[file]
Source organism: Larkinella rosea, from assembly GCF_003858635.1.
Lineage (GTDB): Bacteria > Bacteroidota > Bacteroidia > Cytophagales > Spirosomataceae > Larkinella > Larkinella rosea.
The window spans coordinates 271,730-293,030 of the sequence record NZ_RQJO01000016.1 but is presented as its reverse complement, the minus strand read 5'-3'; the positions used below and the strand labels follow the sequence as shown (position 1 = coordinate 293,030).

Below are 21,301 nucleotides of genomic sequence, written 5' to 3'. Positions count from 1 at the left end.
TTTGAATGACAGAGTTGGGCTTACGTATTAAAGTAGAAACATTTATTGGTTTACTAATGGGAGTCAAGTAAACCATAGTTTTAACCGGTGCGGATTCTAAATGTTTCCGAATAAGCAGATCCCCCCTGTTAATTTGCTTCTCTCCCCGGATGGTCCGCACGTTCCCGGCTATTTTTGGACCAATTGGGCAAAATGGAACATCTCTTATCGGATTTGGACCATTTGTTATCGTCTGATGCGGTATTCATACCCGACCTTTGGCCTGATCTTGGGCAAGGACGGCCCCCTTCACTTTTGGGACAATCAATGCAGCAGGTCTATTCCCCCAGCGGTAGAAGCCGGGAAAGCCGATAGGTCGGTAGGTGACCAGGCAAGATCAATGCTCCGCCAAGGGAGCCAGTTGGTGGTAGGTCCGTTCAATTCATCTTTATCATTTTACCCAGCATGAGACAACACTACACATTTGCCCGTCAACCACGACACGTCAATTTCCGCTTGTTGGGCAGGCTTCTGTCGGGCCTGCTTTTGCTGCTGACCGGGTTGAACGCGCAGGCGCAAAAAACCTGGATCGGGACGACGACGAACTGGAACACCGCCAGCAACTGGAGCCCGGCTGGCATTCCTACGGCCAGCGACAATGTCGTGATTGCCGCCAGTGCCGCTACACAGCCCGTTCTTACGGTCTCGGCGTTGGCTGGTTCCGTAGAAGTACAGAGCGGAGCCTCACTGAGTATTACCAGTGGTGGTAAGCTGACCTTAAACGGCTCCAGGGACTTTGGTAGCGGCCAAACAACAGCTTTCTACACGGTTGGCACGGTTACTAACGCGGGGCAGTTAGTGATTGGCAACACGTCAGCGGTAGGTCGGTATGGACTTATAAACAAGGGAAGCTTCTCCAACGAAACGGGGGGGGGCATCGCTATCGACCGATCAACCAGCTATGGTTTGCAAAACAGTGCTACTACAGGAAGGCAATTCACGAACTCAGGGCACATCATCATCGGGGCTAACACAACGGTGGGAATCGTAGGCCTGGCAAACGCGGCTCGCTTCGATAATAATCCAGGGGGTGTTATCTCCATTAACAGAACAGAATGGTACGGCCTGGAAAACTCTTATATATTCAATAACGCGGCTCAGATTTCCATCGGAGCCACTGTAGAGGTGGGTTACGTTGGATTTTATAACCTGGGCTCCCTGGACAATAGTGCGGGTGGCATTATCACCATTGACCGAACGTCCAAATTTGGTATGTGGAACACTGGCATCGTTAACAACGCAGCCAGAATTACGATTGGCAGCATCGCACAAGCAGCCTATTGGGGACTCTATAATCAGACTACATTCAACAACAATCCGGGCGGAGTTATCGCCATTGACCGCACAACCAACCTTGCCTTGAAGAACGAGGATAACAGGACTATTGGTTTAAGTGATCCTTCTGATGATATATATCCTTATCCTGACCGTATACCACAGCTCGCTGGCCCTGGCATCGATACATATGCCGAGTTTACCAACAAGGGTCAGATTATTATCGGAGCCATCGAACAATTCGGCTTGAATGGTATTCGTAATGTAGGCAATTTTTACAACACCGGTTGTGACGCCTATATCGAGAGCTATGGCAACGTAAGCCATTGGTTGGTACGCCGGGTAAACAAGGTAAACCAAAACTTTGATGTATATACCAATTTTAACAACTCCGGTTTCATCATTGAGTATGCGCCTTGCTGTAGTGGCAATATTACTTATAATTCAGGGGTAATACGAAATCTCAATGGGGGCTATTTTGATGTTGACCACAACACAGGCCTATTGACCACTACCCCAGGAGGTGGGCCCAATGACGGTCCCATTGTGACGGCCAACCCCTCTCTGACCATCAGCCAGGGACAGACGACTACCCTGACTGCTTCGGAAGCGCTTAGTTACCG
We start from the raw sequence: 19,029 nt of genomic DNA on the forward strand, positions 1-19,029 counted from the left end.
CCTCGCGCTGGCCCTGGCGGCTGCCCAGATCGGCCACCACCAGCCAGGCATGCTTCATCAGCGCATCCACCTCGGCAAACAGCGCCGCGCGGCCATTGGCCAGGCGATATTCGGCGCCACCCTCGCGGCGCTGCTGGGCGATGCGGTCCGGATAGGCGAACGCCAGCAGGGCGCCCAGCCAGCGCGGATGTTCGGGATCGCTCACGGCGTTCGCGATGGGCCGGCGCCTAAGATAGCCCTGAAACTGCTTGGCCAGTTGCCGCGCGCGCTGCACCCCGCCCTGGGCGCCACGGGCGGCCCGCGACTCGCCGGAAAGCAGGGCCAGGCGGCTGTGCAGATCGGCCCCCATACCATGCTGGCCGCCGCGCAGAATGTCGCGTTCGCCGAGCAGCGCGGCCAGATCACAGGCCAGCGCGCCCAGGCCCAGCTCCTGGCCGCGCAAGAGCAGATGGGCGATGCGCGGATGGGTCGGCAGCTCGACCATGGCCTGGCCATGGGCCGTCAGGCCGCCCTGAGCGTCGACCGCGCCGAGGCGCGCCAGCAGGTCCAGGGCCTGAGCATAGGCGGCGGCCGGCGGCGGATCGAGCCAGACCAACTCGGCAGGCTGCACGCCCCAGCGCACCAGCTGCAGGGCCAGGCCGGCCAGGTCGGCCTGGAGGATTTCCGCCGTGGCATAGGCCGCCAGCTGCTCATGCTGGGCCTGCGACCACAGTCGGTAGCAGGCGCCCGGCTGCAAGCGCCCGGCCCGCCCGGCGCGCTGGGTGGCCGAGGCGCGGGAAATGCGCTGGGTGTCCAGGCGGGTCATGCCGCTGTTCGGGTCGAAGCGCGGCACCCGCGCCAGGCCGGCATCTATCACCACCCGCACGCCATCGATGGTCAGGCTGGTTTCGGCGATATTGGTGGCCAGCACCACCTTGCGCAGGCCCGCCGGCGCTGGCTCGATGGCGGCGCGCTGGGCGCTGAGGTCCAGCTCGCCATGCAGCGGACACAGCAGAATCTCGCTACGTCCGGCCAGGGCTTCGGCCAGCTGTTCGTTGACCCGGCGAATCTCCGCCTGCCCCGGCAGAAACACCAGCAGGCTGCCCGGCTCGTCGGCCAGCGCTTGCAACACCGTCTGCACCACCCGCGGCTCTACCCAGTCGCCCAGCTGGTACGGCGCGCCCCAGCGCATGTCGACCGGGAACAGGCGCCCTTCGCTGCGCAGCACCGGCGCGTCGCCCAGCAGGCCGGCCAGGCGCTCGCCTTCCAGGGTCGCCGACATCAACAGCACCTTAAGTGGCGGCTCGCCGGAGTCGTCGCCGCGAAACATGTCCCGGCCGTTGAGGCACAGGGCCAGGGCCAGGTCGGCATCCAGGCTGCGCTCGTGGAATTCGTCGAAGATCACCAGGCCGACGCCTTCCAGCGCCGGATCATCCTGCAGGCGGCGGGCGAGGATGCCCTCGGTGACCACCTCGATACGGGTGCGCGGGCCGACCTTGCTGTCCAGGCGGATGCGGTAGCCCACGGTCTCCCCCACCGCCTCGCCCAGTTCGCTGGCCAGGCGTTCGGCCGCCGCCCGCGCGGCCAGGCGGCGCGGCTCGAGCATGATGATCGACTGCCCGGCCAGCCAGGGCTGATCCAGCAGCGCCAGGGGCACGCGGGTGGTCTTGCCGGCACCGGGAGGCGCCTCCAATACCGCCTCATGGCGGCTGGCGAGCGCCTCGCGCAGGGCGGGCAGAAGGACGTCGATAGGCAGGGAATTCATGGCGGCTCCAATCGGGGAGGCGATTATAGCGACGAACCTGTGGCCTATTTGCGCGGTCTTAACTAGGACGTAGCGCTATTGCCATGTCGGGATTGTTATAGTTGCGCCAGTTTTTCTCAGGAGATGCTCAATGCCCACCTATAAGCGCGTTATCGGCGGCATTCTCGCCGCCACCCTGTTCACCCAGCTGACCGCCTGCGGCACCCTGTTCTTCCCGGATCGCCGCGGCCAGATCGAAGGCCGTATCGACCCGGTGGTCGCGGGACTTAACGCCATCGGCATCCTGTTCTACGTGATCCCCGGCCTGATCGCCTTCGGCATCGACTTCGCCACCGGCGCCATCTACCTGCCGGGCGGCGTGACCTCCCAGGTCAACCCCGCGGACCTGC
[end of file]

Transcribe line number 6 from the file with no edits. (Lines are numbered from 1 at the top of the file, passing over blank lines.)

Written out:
We start from the raw sequence: 19,029 nt of genomic DNA on the forward strand, positions 1-19,029 counted from the left end.